‘Moving forward and continually developing’
QUESTIONS & ANSWERS | KIMBERLY ELISE
‘Embrace your uniqueness’
Kimberly Elise has built an extraordinary career in Hollywood. Ever since her screen debut 20 years ago in the crime thriller “Set It Off,” she has starred in a string of movies across genres and audiences — from critical favorites like “Beloved” and “For Colored Girls” to crowd-pleasers like “The Manchurian Candidate” and “Diary of a Mad Black Woman.” Up next: the holiday release “Almost Christmas” (out Nov. 11) and a turn opposite Bruce Willis in a remake of “Death Wish” due in theaters next year. Las Vegas Black Image Magazine recently caught up with Elise for a revealing conversation about her life and career.
Can you explain your “Natural Living” concept?
My concept for living naturally is one that utilizes as much of one’s natural being, in combination with Mother Nature, to guide us on a personal journey of health, healing and organic beauty. Ultimately reminding every woman that her own unique natural beauty is one of your most profound gifts.
You have played many roles as a strong woman — how would you best describe the strength of a black woman?
I would describe the strength of a black woman as an inner strength driven by her own morals, principles, and a commitment to honor them under all circumstances.
With so many challenges facing Black America, what is your recipe for conflict resolution?
I would approach any negative situation with a mind to reach a positive resolution by communicating, and genuinely listening from the heart and not from the head.
What is your message to black women as it pertains to healthy living?
Keep it simple. Embrace your uniqueness and create a lifestyle that is in harmony for yourself.
Why is perseverance so powerful?
To persevere to me means standing by your own values, morals, and beliefs. As long as it is not hurting another, there is no greater way to honor yourself.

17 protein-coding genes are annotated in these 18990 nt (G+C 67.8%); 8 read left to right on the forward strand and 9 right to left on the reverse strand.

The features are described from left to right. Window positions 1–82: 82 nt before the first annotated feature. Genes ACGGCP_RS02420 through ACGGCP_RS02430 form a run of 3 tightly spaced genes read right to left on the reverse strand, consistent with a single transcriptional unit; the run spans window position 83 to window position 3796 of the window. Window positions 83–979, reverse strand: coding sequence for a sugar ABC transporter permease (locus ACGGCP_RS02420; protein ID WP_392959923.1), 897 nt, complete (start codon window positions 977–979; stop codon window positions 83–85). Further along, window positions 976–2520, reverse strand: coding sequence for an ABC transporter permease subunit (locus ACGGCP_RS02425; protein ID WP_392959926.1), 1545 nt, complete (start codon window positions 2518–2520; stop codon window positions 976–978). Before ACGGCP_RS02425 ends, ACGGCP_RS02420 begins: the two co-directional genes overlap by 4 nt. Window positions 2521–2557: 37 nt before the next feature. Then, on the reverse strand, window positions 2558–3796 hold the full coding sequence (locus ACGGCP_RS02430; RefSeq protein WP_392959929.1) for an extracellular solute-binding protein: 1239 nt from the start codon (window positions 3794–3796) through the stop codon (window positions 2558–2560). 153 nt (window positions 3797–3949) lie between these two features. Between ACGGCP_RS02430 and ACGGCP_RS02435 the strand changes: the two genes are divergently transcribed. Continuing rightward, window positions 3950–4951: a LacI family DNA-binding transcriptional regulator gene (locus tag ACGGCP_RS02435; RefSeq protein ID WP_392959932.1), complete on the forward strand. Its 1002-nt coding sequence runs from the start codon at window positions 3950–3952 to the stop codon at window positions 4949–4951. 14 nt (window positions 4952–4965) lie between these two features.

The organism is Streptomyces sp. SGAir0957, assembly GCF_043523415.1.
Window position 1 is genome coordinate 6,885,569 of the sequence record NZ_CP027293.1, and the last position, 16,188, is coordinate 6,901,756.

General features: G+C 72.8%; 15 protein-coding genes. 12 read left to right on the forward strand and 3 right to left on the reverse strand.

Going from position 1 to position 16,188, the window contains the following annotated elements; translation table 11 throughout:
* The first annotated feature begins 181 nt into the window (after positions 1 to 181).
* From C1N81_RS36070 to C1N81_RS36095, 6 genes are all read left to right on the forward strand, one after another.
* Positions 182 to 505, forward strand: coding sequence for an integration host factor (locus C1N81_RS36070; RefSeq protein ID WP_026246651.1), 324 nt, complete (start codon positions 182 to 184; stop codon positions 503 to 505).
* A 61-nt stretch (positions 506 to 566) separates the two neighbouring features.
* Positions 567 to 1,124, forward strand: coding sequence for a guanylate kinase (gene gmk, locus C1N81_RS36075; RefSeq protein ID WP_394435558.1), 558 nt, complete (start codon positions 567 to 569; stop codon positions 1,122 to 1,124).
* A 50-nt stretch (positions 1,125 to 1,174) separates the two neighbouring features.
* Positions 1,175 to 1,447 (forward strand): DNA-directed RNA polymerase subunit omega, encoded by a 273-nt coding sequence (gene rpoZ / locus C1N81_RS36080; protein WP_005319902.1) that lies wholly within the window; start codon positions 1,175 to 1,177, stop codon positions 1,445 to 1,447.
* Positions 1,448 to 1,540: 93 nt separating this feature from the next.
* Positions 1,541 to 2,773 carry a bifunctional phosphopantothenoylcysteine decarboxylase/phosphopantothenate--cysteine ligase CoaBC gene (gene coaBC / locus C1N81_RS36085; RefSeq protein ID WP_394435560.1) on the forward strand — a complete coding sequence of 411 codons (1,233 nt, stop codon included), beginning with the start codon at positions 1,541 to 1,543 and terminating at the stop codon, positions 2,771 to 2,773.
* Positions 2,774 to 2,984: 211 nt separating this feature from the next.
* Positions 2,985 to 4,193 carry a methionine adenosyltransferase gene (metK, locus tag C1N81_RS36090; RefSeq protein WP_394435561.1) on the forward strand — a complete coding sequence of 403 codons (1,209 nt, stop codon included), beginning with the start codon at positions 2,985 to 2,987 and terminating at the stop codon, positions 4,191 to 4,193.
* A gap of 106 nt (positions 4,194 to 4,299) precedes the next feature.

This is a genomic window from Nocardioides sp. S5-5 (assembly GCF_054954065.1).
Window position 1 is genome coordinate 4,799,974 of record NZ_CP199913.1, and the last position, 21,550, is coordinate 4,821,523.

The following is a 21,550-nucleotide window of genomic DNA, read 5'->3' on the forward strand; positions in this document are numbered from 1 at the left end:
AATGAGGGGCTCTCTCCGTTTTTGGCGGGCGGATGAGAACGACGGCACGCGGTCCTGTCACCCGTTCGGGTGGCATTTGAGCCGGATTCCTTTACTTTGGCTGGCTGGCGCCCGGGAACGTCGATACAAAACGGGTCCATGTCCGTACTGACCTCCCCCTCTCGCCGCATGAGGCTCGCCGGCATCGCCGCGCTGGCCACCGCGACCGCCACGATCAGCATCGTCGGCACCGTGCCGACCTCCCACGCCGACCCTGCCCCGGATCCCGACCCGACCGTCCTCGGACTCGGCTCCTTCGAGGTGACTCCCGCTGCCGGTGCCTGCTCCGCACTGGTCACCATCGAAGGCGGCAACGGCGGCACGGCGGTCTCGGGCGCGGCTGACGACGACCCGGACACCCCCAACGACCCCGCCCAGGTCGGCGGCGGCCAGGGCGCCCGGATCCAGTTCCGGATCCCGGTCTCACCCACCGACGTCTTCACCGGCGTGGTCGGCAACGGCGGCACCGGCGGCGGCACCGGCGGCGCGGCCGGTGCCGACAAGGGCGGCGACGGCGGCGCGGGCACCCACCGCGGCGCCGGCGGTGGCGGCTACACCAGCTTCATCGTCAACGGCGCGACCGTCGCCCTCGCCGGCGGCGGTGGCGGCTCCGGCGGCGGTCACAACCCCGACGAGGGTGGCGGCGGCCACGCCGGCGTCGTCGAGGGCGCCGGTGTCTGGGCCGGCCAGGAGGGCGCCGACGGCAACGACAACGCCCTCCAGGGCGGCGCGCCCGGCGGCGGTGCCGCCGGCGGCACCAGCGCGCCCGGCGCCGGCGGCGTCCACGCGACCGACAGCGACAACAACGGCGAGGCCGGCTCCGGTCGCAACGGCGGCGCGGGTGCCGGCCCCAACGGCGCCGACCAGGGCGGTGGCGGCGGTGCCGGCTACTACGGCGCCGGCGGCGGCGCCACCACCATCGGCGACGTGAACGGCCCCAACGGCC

What would be your message be to breast cancer survivors?
I would tell survivors of breast cancer to share their stories. The good, the bad, and the ugly. Use your journey to empower other women in treatment and prevention.
What is your humanitarian passion?
I have a passion for animals — both domestic and wildlife.
How do you celebrate the holidays?
I celebrate the holidays with my family. We enjoy traditional holidays. If I am working around that time, my daughters fly out and we spend the holidays in whatever city I am in. It’s always a new adventure.
What is your Christmas wish for Black America?
Inner and outer peace, love and life.
Your daughter wrote a book, “5 Lessons My Mother Taught Me.” What lesson do you think is ignored today?
The lesson that indicates that you should take time for yourself. People tend to put others before themselves. We need to prioritize ourselves and give ourselves more permission for self-care.
If you could play a person from history, who would that be?
Anyone who changed the world positively.
What would you be doing if you weren’t an actor?
I would be writing, healing, teaching, and nurturing.
What would you say to our newly-elected President of the United States?
“It’s not about you.”
What brings you peace?
What would you say to women who are trying to find their purpose?
Meditate on what moves your heart. Ignore outer voices and opinions, and move in the direction that speaks the loudest to them from the inside.
What is your favorite word?
Who’s been your best leading man?
All of them.
What’s been the best thing about your career?
All the wonderful people I meet and work with — famous or not — and inspiring people who see themselves in my character’s triumphs against all odds.
What makes you happy?
The sound of laughter.